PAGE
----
TEMPLE MOUNT BELONGS TO THE JEWISH PEOPLE

The traditional Tisha B’Av walk around the Temple Mount will be held next week on the 9th of the Hebrew month of Av to commemorate the destruction of the two Jewish Temples in Jerusalem. This year, the walk will depart later than usual (11:30pm) so that Muslims worshippers can complete their Ramadan celebrations on the Temple Mount.

The decision has been made by police who cite security concerns. But organizers of the walk have described it as a “disgrace.” Nadia Mataro, co-director of grassroots Zionist organization Women in Green, told Arutz Sheva that “the Arabs ascend the Temple Mount but the Jews can only pray at the Western Wall. In a sovereign state, the Jews’ events will only be held after the Arabs’ events are finished. Why? Why can’t they start their events later, so that we can march earlier?”

Israel should never have relinquished control of the Temple Mount. During the Six-Day War, the Jewish state captured the Temple Mount and East Jerusalem from Jordan. Israeli Prime Minister Levi Eshkol assured that “no harm whatsoever shall come to the places sacred to all religions.” Israel passed the Preservation of the Holy Places Law and agreed to leave administration of the site in the hands of the Jerusalem Islamic Waqf, an Islamic trust that has controlled the area since the 12th century.

This was a massive mistake. Yes, it was a magnanimous gesture designed to demonstrate Israel’s goodwill and religious tolerance. But it has allowed the Muslim authorities to rob the Jewish people of their cultural inheritance and delegitimize Israel’s historic right to Jerusalem.

As well as turning a blind eye to vandalism, the Waqf allows illegal digging to take place. Palestinian excavations of Temple Mount have damaged its structural integrity, and valuable artifacts and important historical remnants have literally been thrown away into rubbish dumps.

Among finds uncovered in rubble removed from the Temple Mount are: the imprint of a seal belonging to a priestly Jewish family mentioned in the Tanakh; more than 4,300 coins from various periods, many of which are from the Jewish revolt that preceded the destruction of the Second Temple in 70 CE; and arrowheads shot by Babylonian invaders 2,500 years ago.

The throwing away of evidence is a central tenet of Palestinian nationalism, which denies there was ever a Jewish temple in Jerusalem. The phenomenon known as “Temple denial” started when Yasser Arafat used the Camp David Summit in 2000 to insist that a Jewish Temple had never existed in Jerusalem. The idea immediately caught on and has become a mainstay of anti-Zionist discourse.

Meanwhile, back in the real world, Jews who visit the Temple Mount are pelted with rocks and hassled by hostile Muslims. At other times, Israeli police have clashed with Arabs rioters after being attacked with stones and firebombs. There is also institutional harassment of Jews. In 2012, a young British Jewish student was accosted by the Waqf who demanded that he remove his “offensive” yarmulke. The student later told reporters that while he has experienced anti-Semitism in England, he “never thought that in Judaism’s holiest site I would be subjugated to such discrimination.”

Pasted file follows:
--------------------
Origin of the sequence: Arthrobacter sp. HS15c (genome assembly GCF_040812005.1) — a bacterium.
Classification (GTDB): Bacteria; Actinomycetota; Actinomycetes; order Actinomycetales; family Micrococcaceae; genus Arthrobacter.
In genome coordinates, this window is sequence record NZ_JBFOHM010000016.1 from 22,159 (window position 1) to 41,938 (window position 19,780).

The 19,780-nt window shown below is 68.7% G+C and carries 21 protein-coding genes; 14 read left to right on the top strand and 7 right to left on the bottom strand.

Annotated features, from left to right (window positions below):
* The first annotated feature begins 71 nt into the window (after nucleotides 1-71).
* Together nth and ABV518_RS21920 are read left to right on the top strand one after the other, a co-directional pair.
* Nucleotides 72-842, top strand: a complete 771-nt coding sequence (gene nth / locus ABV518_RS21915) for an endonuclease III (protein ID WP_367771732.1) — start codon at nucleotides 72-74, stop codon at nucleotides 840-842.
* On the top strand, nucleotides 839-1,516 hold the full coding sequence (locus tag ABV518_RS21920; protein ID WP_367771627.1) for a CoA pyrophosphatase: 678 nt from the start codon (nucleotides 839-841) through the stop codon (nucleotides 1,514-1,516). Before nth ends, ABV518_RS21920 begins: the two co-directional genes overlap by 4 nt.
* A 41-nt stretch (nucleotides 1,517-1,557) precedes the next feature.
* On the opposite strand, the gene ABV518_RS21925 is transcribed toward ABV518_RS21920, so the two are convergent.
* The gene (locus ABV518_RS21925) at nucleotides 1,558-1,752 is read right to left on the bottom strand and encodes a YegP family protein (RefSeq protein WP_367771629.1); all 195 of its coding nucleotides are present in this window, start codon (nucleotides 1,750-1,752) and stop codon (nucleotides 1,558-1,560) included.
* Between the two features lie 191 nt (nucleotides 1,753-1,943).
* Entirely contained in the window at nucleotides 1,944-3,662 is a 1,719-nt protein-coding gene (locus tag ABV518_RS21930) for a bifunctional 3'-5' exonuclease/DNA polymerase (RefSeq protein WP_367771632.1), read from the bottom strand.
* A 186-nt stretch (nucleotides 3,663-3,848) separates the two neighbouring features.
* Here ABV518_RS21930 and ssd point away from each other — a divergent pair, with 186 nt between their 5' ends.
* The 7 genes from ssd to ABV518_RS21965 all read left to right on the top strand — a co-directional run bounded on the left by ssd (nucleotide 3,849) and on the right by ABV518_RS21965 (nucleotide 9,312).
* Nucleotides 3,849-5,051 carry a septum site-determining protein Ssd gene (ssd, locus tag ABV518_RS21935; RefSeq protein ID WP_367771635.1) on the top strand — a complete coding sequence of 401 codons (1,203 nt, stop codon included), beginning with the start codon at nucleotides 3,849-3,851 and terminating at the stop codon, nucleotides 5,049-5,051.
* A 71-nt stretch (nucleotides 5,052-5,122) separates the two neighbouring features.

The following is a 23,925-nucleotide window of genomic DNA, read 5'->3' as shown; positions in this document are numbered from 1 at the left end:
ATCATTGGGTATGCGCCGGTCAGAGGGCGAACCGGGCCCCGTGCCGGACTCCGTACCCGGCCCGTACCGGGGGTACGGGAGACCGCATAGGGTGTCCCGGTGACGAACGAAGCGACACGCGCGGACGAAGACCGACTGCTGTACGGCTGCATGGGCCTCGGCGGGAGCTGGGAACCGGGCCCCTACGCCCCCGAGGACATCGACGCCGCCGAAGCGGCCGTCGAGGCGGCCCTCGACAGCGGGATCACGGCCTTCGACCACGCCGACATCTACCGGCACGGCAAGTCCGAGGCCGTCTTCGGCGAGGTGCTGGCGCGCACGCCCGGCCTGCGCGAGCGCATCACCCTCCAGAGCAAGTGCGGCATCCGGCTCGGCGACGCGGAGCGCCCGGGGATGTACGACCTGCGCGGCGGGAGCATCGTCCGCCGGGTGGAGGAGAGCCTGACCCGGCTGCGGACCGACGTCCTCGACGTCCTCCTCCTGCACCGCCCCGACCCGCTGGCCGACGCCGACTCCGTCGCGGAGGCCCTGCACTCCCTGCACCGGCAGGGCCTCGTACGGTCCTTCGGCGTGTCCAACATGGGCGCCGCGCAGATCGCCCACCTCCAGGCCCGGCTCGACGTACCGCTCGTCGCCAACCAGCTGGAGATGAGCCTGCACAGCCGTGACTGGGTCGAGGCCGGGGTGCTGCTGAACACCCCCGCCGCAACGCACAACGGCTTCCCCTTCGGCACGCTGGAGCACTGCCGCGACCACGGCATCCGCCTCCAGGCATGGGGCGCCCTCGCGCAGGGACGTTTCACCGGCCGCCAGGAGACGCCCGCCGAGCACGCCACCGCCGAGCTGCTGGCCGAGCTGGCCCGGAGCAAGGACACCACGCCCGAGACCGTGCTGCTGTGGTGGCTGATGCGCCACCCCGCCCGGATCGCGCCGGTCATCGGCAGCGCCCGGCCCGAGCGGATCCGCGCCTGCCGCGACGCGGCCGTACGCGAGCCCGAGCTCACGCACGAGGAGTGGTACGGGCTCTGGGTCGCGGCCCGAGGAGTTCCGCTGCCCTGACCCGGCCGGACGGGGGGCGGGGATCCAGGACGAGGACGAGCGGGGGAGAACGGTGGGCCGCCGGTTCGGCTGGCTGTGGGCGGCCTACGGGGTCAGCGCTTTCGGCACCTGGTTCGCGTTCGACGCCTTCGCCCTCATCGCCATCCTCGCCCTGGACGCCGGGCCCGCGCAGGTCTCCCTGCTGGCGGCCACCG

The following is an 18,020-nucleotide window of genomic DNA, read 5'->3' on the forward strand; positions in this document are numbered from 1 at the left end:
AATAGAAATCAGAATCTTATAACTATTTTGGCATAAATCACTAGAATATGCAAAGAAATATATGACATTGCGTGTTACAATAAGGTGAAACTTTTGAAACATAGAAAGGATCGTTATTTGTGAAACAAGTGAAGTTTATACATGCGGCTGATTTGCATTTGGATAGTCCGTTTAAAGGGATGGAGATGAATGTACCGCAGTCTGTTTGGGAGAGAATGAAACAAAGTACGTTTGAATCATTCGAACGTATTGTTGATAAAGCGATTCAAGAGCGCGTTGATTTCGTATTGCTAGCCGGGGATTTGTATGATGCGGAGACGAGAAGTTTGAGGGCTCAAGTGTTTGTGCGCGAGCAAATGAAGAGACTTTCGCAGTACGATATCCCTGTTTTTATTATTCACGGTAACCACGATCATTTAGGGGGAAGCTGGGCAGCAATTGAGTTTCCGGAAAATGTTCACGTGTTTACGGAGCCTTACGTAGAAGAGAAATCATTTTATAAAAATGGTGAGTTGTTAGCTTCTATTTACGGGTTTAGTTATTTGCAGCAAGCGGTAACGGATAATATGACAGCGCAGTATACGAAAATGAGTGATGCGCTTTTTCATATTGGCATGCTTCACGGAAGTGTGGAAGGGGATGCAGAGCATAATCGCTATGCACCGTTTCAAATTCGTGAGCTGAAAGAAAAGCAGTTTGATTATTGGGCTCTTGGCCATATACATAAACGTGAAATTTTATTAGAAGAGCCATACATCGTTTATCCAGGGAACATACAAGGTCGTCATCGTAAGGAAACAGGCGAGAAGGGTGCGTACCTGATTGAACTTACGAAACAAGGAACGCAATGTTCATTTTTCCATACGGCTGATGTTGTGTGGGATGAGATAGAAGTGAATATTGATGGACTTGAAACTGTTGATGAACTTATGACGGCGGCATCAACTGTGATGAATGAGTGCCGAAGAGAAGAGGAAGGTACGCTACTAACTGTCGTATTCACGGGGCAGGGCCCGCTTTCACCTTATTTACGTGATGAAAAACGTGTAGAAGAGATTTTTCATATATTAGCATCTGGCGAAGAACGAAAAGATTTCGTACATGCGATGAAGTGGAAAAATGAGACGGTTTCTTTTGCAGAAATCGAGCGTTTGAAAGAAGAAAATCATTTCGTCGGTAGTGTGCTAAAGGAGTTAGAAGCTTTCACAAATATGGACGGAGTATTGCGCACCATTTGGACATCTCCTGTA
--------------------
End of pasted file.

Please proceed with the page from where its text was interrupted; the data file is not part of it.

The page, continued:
It is plain to see that Islamic control of the Temple Mount is motivated by politics, not religion. If the site is so important to Muslims, why didn’t a single foreign Arab leader come to pray in the al-Aqsa Mosque during the two decades of Jordanian occupation? And why do Muslims pray with their backsides towards the Temple Mount? And why is Jerusalem not mentioned once in the Koran?

In contrast, the Temple Mount is Judaism’s most holy and revered site. Judaism regards the Temple Mount as the place where God chose the Divine Presence to rest. According to the Talmud, it was from the Temple Mount that God gathered the dust used to create Adam. The site is also the location of Abraham’s binding of Isaac, and of two Jewish Temples, both of which were destroyed by foreign invaders. Many Israelis believe there should be a third Jewish Temple. In 2010, a public opinion poll conducted by Channel 99 showed that 50 per cent of Israelis want the Temple to be rebuilt.

This is the aim of The Temple Institute, a Jerusalem-based religious organization that has started to restore and construct the sacred vessels for the service of the Holy Temple. According to the institute, “Jewish history has a trajectory, which began when the patriarch Abraham smashed his father’s idols. That trajectory has spanned the millennia, and it is obvious that we are rapidly approaching climactic times, in which the Holy Temple will once again become the focal point for mankind’s spiritual focus.”

It is time for Israel to once again make history and recapture the Temple Mount, thereby rescinding the authority of the Waqf. The symbolic importance of taking control should not be underestimated. It would send a clear message to the Palestinians and to the world that Jerusalem is a Jewish city and will never be divided. Reclaiming the Temple Mount will also make it abundantly clear that the State of Israel is an eternal fact on the ground.

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